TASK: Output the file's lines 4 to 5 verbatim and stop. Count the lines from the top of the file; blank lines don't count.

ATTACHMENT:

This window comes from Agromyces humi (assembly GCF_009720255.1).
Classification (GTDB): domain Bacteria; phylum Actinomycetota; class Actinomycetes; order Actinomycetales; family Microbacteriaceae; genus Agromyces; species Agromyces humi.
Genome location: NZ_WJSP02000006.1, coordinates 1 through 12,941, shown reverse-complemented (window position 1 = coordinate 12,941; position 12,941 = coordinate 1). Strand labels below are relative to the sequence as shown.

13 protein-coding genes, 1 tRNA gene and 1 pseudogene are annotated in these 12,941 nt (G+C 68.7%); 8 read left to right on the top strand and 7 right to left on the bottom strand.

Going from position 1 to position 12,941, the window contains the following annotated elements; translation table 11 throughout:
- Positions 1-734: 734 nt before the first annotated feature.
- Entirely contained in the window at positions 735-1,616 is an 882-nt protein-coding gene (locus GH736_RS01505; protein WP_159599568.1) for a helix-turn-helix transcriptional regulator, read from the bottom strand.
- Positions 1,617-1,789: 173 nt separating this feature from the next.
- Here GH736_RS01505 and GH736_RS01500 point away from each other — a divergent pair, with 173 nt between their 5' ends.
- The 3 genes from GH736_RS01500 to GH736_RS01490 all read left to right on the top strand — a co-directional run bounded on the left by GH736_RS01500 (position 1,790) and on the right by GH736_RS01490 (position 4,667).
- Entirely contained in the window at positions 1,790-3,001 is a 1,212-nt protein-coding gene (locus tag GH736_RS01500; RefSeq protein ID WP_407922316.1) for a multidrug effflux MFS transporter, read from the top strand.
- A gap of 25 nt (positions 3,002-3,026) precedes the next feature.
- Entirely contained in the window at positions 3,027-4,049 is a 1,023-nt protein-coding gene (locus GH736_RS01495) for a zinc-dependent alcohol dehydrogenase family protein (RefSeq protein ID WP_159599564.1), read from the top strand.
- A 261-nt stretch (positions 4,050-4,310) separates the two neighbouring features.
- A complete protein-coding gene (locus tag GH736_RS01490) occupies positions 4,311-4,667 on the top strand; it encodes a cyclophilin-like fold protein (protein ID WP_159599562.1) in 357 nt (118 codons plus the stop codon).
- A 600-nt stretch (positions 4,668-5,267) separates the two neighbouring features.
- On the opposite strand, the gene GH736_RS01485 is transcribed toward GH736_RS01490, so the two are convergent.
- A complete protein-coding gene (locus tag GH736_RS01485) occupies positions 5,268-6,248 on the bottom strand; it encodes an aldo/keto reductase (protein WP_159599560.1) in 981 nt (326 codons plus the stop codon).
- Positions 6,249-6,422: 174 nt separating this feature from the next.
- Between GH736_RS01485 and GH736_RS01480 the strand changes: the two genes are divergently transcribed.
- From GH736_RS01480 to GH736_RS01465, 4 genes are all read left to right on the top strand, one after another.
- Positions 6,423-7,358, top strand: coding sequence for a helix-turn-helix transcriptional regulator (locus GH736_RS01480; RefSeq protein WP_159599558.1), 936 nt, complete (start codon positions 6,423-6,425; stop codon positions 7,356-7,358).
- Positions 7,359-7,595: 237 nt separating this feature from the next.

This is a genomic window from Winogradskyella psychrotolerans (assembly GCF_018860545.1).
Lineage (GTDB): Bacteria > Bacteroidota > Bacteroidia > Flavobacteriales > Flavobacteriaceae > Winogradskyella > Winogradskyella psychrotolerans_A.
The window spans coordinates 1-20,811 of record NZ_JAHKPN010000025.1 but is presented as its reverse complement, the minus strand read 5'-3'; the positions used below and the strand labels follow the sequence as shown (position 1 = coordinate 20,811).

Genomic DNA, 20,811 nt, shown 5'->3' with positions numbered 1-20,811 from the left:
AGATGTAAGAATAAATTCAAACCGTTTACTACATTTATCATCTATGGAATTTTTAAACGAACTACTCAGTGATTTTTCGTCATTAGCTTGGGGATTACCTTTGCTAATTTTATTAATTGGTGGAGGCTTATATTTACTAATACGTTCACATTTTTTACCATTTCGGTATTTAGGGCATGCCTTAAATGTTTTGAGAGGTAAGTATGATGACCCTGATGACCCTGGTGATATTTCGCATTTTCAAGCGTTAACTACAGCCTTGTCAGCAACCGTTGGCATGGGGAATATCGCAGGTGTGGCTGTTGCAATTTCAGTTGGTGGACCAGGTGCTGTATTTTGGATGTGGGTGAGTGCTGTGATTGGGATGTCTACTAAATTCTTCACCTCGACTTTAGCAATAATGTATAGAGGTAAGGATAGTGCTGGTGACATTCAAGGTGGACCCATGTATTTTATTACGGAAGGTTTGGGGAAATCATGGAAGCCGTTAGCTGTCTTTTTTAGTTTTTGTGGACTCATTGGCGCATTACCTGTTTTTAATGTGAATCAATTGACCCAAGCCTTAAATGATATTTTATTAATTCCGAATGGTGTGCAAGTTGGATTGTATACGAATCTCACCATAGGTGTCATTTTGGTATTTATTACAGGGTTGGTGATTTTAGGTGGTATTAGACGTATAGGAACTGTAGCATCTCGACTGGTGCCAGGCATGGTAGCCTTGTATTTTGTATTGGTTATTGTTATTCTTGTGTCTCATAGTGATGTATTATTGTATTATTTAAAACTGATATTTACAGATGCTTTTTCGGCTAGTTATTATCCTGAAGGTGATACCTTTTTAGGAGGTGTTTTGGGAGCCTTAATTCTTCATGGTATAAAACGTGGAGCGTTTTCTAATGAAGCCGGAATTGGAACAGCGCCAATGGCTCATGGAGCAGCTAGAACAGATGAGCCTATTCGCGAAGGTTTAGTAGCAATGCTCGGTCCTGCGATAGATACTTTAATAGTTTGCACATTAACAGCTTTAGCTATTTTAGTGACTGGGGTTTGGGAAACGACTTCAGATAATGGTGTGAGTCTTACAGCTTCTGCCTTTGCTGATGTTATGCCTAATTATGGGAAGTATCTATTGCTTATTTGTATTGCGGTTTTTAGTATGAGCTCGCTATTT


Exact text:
13 protein-coding genes, 1 tRNA gene and 1 pseudogene are annotated in these 12,941 nt (G+C 68.7%); 8 read left to right on the top strand and 7 right to left on the bottom strand.

Going from position 1 to position 12,941, the window contains the following annotated elements; translation table 11 throughout: